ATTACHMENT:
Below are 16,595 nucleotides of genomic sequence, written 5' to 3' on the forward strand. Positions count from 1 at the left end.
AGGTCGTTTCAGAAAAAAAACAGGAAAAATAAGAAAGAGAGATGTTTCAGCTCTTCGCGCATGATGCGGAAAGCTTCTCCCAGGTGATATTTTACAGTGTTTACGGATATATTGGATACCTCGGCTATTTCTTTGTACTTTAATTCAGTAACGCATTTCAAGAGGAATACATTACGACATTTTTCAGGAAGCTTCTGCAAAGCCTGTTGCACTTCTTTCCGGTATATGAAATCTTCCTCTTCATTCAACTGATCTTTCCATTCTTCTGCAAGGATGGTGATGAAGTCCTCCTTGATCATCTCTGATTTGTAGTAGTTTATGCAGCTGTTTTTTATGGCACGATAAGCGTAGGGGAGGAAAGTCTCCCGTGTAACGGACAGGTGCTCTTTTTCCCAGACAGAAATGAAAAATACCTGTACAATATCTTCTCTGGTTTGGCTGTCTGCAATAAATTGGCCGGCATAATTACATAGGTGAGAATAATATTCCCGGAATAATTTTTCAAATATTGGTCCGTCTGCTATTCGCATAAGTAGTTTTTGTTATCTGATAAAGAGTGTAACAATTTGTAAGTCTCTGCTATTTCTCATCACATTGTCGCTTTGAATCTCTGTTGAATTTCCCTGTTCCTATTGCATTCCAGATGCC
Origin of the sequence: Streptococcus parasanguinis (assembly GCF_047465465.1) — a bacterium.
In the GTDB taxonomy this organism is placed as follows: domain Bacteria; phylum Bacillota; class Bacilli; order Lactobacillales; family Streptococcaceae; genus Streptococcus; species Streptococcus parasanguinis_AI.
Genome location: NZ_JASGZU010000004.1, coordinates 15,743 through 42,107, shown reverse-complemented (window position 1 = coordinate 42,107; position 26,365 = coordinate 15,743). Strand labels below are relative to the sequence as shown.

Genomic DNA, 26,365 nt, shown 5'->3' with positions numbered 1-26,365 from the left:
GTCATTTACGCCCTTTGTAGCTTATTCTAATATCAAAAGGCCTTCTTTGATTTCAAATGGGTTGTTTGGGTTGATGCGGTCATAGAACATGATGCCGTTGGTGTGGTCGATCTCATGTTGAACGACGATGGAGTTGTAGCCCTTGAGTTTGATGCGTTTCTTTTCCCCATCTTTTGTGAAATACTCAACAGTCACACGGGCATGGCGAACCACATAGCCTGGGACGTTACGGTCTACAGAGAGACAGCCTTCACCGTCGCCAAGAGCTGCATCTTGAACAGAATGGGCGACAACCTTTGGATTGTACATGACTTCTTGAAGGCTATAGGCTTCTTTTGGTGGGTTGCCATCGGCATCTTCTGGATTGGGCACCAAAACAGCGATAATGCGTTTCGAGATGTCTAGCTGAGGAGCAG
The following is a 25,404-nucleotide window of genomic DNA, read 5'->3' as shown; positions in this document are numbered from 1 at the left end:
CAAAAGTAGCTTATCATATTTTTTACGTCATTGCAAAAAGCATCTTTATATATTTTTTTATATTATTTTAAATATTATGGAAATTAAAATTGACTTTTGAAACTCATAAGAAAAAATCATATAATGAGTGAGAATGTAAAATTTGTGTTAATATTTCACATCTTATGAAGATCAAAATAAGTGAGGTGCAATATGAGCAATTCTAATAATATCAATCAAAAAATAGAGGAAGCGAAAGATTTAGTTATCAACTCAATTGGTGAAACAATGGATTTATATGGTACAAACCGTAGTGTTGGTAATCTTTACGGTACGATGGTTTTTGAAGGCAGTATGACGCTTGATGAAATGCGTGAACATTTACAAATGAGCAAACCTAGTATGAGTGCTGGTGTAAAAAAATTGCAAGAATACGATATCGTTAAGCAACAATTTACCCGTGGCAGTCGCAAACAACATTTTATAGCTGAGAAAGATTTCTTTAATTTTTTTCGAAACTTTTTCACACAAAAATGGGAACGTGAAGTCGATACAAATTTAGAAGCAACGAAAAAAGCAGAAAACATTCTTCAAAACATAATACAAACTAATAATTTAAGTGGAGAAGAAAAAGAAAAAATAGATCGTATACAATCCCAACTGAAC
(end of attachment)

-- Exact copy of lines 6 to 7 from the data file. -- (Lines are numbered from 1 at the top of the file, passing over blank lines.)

Genomic DNA, 26,365 nt, shown 5'->3' with positions numbered 1-26,365 from the left:
GTCATTTACGCCCTTTGTAGCTTATTCTAATATCAAAAGGCCTTCTTTGATTTCAAATGGGTTGTTTGGGTTGATGCGGTCATAGAACATGATGCCGTTGGTGTGGTCGATCTCATGTTGAACGACGATGGAGTTGTAGCCCTTGAGTTTGATGCGTTTCTTTTCCCCATCTTTTGTGAAATACTCAACAGTCACACGGGCATGGCGAACCACATAGCCTGGGACGTTACGGTCTACAGAGAGACAGCCTTCACCGTCGCCAAGAGCTGCATCTTGAACAGAATGGGCGACAACCTTTGGATTGTACATGACTTCTTGAAGGCTATAGGCTTCTTTTGGTGGGTTGCCATCGGCATCTTCTGGATTGGGCACCAAAACAGCGATAATGCGTTTCGAGATGTCTAGCTGAGGAGCAG